A recent article addressed both the diagnostic challenge and the changing presentation of diabetes mellitus. It included a description of the development of a new microchip for the inexpensive analysis of the autoantibodies that are pathognomonic of type-1 disease (see: Type 1 diabetes can be diagnosed with new microchip). Below is an excerpt from it:
An inexpensive, portable, microchip-based test for diagnosing type-1 diabetes could improve patient care worldwide and help researchers better understand the disease, according to the device’s inventors at the Stanford University School of Medicine....The handheld microchips distinguish between the two main forms of diabetes mellitus, which are both characterized by high blood-sugar levels but have different causes and treatments. Until now, making the distinction has required a slow, expensive test available only in sophisticated health-care settings....Better testing is needed because recent changes in who gets each form of the disease have made it risky to categorize patients based on their age, ethnicity or weight, as was common in the past, and also because of growing evidence that early, aggressive treatment of type-1 diabetes improves patients’ long-term prognoses. Decades ago, type-1 diabetes was diagnosed almost exclusively in children, and type-2 diabetes almost always in middle-aged, overweight adults....Now, because of the childhood obesity epidemic, about a quarter of newly diagnosed children have type-2 diabetes. And, for unclear reasons, a growing number of newly diagnosed adults have type-1. Type-1 diabetes is an autoimmune disease caused by an inappropriate immune-system attack on healthy tissue....The disease begins when a person’s own antibodies attack the insulin-producing cells in the pancreas. The auto-antibodies are present in people with type-1 but not those with type-2, which is how tests distinguish between them....The old, slow test detected the auto-antibodies using radioactive materials, took several days, could only be performed by highly-trained lab staff and cost several hundred dollars per patient. In contrast, the microchip uses no radioactivity, produces results in minutes, and requires minimal training to use. Each chip, expected to cost about $20 to produce, can be used for upward of 15 tests.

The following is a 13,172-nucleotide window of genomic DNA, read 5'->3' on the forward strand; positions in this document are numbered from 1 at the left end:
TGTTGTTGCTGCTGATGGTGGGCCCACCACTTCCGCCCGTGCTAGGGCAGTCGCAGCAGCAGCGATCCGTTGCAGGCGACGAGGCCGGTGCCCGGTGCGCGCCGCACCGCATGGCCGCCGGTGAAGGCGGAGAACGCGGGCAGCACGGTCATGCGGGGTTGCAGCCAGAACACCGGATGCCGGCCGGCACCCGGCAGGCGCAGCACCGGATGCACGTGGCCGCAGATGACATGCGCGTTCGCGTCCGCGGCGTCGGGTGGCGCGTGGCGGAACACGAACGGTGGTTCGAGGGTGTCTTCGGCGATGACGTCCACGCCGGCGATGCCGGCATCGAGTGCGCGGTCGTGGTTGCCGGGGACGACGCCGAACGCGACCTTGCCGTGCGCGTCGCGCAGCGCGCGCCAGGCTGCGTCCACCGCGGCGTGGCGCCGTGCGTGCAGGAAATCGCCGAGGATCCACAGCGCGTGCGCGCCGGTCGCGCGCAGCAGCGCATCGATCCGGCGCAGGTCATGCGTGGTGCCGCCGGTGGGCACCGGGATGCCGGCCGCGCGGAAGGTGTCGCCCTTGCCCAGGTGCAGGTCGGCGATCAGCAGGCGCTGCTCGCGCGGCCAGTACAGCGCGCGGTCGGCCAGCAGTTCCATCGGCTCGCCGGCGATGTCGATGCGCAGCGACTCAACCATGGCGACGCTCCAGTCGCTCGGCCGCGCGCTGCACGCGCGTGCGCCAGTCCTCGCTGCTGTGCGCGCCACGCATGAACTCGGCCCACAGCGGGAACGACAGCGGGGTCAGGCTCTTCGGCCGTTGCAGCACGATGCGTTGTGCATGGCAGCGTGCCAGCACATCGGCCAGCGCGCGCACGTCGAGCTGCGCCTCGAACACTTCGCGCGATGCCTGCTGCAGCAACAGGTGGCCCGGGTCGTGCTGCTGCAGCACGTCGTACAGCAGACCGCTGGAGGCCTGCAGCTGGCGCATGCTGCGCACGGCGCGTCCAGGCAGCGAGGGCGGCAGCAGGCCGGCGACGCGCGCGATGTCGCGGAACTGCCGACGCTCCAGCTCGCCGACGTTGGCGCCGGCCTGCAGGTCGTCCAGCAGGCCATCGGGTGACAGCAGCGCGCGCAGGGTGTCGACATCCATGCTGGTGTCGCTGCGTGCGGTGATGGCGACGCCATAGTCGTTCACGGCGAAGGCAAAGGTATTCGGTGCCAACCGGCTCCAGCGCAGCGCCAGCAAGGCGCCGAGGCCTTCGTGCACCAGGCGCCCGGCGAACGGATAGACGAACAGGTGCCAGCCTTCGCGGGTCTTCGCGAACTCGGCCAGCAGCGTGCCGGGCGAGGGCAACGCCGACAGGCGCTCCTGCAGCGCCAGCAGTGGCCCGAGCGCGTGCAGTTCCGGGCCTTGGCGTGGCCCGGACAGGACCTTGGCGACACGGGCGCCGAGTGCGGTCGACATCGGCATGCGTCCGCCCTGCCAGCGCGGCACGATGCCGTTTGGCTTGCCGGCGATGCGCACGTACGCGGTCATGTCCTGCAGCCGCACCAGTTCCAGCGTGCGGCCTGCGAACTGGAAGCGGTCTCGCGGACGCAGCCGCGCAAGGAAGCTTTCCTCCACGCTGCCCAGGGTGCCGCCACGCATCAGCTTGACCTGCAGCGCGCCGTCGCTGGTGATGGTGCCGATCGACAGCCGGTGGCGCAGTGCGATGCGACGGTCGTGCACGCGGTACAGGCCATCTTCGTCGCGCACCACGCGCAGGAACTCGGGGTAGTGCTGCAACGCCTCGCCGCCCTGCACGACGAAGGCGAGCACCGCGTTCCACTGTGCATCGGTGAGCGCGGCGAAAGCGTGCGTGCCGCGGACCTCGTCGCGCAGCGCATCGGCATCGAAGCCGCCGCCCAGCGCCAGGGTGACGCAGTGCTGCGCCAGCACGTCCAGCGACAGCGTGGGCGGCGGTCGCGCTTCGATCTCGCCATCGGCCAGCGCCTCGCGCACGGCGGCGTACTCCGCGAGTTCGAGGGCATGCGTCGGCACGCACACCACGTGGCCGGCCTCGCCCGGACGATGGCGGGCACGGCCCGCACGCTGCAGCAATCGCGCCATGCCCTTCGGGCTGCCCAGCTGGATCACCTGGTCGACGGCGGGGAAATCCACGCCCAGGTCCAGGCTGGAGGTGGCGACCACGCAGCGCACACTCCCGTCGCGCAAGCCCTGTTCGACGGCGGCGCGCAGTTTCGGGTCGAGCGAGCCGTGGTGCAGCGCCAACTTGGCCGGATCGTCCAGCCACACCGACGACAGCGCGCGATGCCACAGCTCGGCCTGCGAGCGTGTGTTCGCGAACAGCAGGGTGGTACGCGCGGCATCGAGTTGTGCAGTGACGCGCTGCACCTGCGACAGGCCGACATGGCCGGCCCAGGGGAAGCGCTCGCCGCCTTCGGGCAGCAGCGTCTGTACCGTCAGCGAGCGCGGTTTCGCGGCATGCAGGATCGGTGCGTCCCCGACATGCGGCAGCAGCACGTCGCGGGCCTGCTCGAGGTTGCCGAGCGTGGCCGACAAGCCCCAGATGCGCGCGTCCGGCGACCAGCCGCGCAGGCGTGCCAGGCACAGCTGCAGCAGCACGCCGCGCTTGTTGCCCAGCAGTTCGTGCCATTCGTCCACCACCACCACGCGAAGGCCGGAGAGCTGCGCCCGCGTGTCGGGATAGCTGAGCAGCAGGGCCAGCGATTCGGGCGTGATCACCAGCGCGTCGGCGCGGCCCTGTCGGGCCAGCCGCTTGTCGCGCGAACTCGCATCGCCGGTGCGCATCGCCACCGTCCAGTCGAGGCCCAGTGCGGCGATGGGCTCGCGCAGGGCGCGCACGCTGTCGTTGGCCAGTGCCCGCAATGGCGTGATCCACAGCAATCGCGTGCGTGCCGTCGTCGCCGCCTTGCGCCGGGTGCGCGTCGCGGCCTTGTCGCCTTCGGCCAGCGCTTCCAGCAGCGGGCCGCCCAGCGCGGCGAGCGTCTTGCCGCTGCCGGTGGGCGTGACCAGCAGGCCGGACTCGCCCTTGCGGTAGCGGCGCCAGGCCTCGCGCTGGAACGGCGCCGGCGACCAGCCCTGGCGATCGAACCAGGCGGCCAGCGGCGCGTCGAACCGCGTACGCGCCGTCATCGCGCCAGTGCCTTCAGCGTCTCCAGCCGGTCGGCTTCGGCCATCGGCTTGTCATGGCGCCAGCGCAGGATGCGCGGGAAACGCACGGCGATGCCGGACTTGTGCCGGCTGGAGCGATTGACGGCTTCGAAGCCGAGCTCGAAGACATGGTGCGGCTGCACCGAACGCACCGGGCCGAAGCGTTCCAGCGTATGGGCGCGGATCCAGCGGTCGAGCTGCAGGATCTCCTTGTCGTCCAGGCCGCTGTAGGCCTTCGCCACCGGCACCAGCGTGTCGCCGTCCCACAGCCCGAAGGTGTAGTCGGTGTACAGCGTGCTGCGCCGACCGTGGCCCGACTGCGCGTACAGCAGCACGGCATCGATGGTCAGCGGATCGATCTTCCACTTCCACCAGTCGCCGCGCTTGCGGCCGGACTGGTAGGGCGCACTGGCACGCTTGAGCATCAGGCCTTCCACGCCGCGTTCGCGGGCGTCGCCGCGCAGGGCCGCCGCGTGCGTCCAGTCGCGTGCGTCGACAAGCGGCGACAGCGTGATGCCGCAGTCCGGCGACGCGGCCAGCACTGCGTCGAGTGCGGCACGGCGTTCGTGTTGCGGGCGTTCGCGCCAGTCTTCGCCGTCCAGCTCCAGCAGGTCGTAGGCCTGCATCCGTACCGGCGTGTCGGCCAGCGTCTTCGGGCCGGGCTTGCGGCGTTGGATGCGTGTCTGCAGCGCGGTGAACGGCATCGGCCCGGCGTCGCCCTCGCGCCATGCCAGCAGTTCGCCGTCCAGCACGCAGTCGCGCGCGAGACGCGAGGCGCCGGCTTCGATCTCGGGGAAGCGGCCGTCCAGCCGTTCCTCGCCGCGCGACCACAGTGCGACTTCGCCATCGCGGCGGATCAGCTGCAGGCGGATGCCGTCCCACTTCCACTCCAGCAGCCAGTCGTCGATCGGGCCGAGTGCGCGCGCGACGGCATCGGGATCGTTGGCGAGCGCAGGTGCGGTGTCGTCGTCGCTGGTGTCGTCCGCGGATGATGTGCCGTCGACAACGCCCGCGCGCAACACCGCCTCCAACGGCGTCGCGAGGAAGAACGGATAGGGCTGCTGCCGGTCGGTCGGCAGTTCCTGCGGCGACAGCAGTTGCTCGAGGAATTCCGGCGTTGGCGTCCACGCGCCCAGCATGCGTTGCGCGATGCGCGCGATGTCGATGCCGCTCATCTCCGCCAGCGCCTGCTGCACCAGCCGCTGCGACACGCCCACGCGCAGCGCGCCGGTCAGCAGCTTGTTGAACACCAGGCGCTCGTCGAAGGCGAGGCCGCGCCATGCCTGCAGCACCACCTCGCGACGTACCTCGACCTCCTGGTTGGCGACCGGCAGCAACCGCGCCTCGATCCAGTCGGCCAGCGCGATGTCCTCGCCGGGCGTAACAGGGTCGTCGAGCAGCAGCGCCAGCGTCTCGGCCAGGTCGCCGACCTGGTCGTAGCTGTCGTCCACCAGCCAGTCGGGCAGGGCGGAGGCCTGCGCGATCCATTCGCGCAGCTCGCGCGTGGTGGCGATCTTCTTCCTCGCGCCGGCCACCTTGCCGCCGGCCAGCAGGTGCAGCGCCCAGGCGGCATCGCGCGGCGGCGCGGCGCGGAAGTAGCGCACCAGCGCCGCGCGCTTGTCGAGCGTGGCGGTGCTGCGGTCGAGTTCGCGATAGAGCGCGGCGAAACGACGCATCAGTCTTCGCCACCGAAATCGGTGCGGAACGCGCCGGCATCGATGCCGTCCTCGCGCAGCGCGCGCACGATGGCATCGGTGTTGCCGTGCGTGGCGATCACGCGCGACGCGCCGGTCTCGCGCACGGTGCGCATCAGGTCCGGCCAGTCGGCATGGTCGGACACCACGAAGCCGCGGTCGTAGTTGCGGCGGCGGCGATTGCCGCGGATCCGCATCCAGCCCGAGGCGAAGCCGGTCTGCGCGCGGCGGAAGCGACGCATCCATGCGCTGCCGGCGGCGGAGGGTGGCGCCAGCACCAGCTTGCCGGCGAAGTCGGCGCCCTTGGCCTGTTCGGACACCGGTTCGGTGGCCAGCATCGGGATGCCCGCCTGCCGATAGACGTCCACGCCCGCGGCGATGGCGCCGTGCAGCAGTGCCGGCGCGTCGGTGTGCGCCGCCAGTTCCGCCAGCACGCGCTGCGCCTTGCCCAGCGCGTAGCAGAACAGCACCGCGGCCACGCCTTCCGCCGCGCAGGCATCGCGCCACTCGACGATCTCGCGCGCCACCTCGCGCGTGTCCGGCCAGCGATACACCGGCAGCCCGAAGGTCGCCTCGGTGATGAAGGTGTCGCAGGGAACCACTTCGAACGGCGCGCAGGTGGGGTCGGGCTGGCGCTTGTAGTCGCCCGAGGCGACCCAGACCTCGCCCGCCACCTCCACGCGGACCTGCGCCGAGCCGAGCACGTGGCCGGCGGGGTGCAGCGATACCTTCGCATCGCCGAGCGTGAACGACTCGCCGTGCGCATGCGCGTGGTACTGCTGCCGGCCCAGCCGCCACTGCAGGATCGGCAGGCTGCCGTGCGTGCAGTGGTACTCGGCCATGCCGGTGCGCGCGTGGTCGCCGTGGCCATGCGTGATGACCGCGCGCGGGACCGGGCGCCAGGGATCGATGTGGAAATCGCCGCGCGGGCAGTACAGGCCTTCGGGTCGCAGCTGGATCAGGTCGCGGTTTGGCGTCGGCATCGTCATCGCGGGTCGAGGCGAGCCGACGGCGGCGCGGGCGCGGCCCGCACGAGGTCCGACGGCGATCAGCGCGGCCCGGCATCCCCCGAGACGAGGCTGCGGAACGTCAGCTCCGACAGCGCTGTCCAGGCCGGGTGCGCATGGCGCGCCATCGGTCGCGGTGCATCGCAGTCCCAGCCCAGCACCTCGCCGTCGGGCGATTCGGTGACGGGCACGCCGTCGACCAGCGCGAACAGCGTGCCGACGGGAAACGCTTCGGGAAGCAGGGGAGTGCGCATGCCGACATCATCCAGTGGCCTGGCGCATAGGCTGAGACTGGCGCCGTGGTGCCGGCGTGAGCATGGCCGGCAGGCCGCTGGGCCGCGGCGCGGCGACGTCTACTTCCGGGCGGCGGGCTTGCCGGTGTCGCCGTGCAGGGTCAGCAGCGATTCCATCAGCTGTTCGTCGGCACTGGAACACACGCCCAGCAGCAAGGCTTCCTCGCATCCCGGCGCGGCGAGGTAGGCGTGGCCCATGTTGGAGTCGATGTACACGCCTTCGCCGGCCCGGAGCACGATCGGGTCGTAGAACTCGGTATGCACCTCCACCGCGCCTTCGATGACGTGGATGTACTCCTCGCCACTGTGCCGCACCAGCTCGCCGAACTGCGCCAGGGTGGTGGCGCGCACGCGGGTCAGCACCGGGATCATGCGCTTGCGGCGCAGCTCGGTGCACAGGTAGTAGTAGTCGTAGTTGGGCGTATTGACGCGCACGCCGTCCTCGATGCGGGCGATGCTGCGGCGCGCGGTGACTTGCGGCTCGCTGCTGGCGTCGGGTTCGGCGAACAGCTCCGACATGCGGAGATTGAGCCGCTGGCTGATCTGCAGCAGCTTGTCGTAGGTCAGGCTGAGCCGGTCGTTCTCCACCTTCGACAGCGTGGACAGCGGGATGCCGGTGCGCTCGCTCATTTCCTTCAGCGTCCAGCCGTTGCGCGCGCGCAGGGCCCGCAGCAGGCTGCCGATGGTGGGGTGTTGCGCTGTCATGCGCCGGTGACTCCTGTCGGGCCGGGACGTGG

It used to be the case that type-1 diabetes with an autoimmune etiology was diagnosed in childhood and type-2 disease was diagnosed in older adults. This latter disease was often referred to as adult-onset diabetes. The age of the patient thus took the physician most of the way to the diagnosis. Now and due to the epidemic of childhood obesity, children are developing type-2 disease and some adults, for unknown reasons, are developing autoimmune disease. Type-1 and type-2 diabetes can be differentiated using an analysis for pancreatic islet cell autoantibodies but the test is slow and expensive (see: Autoantibodies in Diabetes). Researchers at Stanford are now developing a micro-chip based test for autoantibodies that is reportedly both fast and inexpensive.
Here are some additional comments about the microchip-based test and the diagnosis of diabetes from a Stanford web site (see: Researchers invent nanotech microchip to diagnose type-1 diabetes):
The microchip relies on a fluorescence-based method for detecting the antibodies. The team’s innovation is that the glass plates forming the base of each microchip are coated with an array of nanoparticle-sized islands of gold, which intensify the fluorescent signal, enabling reliable antibody detection....In addition to new diabetics, people who are at risk of developing type-1 diabetes, such patients’ close relatives, also may benefit from the test because it will allow doctors to quickly and cheaply track their auto-antibody levels before they show symptoms. Because it is so inexpensive, the test may also allow the first broad screening for diabetes auto-antibodies in the population at large. “The auto-antibodies truly are a crystal ball,” [the inventor of the chip] said. “Even if you don’t have diabetes yet, if you have one auto-antibody linked to diabetes in your blood, you are at significant risk; with multiple auto-antibodies, it’s more than 90 percent risk.”